In 2008, Pygmalion Theatre Company put on Sordid Lives, Del Shores’ 1996 play that spawned both a 2000 independent film and a 2008 television series on the Logo cable network.
The tagline to the play was “A dark comedy about white trash,” and it didn’t disappoint. Set in a small Texas town and full of drinkin’, gunplay and ambivalent attitudes toward homosexuality, the production consistently hit the sweet spot between camp and a sweet, sincere sentimentality. It’s no wonder that the show is back by popular demand for PYG’s 2010 season.
Helmed once again by director Fran Pyrun, Sordid Lives tells the story of the family of recently deceased matriarch Peggy and their preparations for her funeral in spite of their own secrets and prejudices, and the, well, sordid circumstances of Peggy’s demise. Her death involved a seedy motel room and a pair of mislaid artificial legs not her own, facts that her family would prefer not become public. Just as they would prefer that their long-institutionalized flamboyant Brother Boy (Michael Canham, pictured) remain hidden away. And there’s the closeted gay son in Hollywood.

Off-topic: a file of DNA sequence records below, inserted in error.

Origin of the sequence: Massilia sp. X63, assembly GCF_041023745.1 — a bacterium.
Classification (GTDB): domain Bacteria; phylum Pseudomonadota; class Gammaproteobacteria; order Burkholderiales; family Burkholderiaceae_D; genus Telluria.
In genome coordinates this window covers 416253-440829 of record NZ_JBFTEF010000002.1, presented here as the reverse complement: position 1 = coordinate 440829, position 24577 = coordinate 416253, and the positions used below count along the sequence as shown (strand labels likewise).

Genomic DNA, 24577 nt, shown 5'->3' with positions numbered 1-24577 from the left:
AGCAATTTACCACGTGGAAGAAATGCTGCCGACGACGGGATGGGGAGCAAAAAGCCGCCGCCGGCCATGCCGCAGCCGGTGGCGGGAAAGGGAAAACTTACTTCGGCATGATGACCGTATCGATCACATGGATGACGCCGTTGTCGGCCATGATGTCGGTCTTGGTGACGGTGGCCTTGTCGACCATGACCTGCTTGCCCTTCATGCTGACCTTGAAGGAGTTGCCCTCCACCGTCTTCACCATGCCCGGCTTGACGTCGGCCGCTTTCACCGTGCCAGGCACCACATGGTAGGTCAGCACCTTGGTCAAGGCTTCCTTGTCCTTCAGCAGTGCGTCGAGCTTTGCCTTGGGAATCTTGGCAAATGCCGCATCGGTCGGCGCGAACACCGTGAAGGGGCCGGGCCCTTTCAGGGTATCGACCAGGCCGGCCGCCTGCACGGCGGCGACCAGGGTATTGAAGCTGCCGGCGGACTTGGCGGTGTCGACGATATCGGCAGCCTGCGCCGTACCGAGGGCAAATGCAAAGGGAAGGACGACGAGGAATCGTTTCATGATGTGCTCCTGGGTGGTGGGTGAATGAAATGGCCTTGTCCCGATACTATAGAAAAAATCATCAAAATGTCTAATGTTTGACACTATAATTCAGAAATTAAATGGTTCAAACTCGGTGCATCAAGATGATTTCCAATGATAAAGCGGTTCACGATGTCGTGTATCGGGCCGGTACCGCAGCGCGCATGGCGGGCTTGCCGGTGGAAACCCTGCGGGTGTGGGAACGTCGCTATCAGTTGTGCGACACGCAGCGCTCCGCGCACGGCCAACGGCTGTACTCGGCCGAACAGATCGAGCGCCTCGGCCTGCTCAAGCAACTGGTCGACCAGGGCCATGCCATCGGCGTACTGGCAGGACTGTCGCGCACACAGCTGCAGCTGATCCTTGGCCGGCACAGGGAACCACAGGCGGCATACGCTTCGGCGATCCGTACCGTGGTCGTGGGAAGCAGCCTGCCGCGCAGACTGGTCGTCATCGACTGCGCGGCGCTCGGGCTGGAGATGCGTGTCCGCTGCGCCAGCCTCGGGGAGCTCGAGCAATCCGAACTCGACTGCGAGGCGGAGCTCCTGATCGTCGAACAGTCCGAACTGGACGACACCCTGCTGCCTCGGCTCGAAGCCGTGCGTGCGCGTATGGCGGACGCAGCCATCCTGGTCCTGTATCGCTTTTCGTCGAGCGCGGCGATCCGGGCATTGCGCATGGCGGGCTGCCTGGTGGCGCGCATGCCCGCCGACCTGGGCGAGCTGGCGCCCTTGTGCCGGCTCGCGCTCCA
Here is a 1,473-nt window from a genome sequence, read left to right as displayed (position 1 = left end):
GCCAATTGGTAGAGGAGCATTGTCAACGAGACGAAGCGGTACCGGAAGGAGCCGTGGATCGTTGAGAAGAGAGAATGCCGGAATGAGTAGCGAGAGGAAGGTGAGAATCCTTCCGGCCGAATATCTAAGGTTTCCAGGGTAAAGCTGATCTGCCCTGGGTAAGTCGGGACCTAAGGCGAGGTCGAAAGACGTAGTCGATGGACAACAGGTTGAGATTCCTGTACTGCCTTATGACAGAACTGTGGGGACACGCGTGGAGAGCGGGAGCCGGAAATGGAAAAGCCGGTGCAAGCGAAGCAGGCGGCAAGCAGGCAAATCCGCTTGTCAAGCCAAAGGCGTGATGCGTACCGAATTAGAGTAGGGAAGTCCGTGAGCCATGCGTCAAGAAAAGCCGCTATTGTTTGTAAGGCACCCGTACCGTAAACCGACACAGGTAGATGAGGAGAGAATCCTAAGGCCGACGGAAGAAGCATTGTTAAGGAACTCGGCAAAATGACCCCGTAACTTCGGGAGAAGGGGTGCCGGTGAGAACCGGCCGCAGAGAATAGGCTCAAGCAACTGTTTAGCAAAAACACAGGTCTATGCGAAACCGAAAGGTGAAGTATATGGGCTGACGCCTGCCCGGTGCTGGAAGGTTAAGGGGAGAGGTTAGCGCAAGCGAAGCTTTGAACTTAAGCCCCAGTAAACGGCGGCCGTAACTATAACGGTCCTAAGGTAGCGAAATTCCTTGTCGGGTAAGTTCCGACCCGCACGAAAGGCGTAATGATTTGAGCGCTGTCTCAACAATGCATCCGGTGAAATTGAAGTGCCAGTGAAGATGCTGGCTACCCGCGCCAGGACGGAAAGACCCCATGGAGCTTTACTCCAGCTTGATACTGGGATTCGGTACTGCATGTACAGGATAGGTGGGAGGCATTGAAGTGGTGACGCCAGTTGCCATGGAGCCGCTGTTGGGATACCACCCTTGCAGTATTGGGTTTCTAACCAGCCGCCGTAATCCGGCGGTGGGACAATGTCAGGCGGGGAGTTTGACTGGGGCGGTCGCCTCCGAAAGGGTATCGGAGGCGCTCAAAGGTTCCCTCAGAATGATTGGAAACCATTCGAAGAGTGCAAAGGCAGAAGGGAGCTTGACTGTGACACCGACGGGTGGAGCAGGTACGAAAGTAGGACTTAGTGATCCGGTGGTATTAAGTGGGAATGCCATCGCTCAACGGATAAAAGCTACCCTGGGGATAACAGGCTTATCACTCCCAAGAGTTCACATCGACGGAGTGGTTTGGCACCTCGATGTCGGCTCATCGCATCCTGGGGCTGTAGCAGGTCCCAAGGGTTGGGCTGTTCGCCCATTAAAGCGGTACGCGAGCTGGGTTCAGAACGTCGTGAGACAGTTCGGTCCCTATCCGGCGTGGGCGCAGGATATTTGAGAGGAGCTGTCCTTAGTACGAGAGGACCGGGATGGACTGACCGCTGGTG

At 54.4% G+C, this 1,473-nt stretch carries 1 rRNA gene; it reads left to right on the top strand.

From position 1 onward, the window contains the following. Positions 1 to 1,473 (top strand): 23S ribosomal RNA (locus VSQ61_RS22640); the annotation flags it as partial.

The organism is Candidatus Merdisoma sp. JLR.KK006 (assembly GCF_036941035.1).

Throw in some broad lower-class rural Southern stereotypes and some Thelma & Louise references, and you get a hilarious, pitch-perfect show that never forgets to humanize the caricatured characters it’s exploiting. There are also some good songs. There will be laughing and crying—perhaps both by you.